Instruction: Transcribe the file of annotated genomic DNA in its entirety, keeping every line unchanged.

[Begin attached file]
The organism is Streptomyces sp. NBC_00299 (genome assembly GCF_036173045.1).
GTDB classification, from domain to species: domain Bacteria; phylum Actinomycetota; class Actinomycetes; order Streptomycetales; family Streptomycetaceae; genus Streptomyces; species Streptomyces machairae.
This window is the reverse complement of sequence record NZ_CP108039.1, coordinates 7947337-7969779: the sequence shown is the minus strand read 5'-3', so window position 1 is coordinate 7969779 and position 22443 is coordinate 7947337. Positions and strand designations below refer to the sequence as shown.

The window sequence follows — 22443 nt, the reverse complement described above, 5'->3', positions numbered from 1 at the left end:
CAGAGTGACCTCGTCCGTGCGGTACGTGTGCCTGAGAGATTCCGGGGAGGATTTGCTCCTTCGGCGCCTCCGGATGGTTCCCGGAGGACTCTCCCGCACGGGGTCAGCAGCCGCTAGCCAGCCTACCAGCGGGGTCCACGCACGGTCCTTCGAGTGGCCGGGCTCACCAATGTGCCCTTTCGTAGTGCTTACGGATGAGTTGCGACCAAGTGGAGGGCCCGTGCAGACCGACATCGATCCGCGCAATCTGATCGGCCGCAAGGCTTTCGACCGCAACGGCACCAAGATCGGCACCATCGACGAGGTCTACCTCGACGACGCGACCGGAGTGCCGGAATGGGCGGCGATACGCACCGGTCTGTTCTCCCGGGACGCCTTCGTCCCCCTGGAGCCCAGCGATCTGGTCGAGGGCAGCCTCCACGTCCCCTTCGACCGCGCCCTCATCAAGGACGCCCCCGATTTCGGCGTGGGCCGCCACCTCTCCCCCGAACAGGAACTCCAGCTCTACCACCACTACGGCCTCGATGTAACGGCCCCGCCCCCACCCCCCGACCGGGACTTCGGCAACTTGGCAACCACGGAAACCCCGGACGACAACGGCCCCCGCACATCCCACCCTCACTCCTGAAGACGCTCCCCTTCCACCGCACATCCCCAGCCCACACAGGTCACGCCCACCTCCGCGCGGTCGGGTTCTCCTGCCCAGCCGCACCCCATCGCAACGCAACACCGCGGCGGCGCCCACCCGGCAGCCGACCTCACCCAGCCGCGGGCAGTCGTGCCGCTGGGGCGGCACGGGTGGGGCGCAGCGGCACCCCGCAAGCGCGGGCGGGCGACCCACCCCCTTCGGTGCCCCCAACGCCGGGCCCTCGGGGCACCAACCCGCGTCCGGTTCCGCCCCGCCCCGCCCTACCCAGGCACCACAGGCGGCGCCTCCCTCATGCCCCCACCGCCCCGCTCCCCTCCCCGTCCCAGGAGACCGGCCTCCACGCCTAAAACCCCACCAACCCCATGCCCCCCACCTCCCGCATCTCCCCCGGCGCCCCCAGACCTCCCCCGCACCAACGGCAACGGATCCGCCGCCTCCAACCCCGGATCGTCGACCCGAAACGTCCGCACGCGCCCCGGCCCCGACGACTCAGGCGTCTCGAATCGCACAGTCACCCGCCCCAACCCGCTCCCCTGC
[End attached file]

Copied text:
The organism is Streptomyces sp. NBC_00299 (genome assembly GCF_036173045.1).
GTDB classification, from domain to species: domain Bacteria; phylum Actinomycetota; class Actinomycetes; order Streptomycetales; family Streptomycetaceae; genus Streptomyces; species Streptomyces machairae.
This window is the reverse complement of sequence record NZ_CP108039.1, coordinates 7947337-7969779: the sequence shown is the minus strand read 5'-3', so window position 1 is coordinate 7969779 and position 22443 is coordinate 7947337. Positions and strand designations below refer to the sequence as shown.

The window sequence follows — 22443 nt, the reverse complement described above, 5'->3', positions numbered from 1 at the left end:
CAGAGTGACCTCGTCCGTGCGGTACGTGTGCCTGAGAGATTCCGGGGAGGATTTGCTCCTTCGGCGCCTCCGGATGGTTCCCGGAGGACTCTCCCGCACGGGGTCAGCAGCCGCTAGCCAGCCTACCAGCGGGGTCCACGCACGGTCCTTCGAGTGGCCGGGCTCACCAATGTGCCCTTTCGTAGTGCTTACGGATGAGTTGCGACCAAGTGGAGGGCCCGTGCAGACCGACATCGATCCGCGCAATCTGATCGGCCGCAAGGCTTTCGACCGCAACGGCACCAAGATCGGCACCATCGACGAGGTCTACCTCGACGACGCGACCGGAGTGCCGGAATGGGCGGCGATACGCACCGGTCTGTTCTCCCGGGACGCCTTCGTCCCCCTGGAGCCCAGCGATCTGGTCGAGGGCAGCCTCCACGTCCCCTTCGACCGCGCCCTCATCAAGGACGCCCCCGATTTCGGCGTGGGCCGCCACCTCTCCCCCGAACAGGAACTCCAGCTCTACCACCACTACGGCCTCGATGTAACGGCCCCGCCCCCACCCCCCGACCGGGACTTCGGCAACTTGGCAACCACGGAAACCCCGGACGACAACGGCCCCCGCACATCCCACCCTCACTCCTGAAGACGCTCCCCTTCCACCGCACATCCCCAGCCCACACAGGTCACGCCCACCTCCGCGCGGTCGGGTTCTCCTGCCCAGCCGCACCCCATCGCAACGCAACACCGCGGCGGCGCCCACCCGGCAGCCGACCTCACCCAGCCGCGGGCAGTCGTGCCGCTGGGGCGGCACGGGTGGGGCGCAGCGGCACCCCGCAAGCGCGGGCGGGCGACCCACCCCCTTCGGTGCCCCCAACGCCGGGCCCTCGGGGCACCAACCCGCGTCCGGTTCCGCCCCGCCCCGCCCTACCCAGGCACCACAGGCGGCGCCTCCCTCATGCCCCCACCGCCCCGCTCCCCTCCCCGTCCCAGGAGACCGGCCTCCACGCCTAAAACCCCACCAACCCCATGCCCCCCACCTCCCGCATCTCCCCCGGCGCCCCCAGACCTCCCCCGCACCAACGGCAACGGATCCGCCGCCTCCAACCCCGGATCGTCGACCCGAAACGTCCGCACGCGCCCCGGCCCCGACGACTCAGGCGTCTCGAATCGCACAGTCACCCGCCCCAACCCGCTCCCCTGC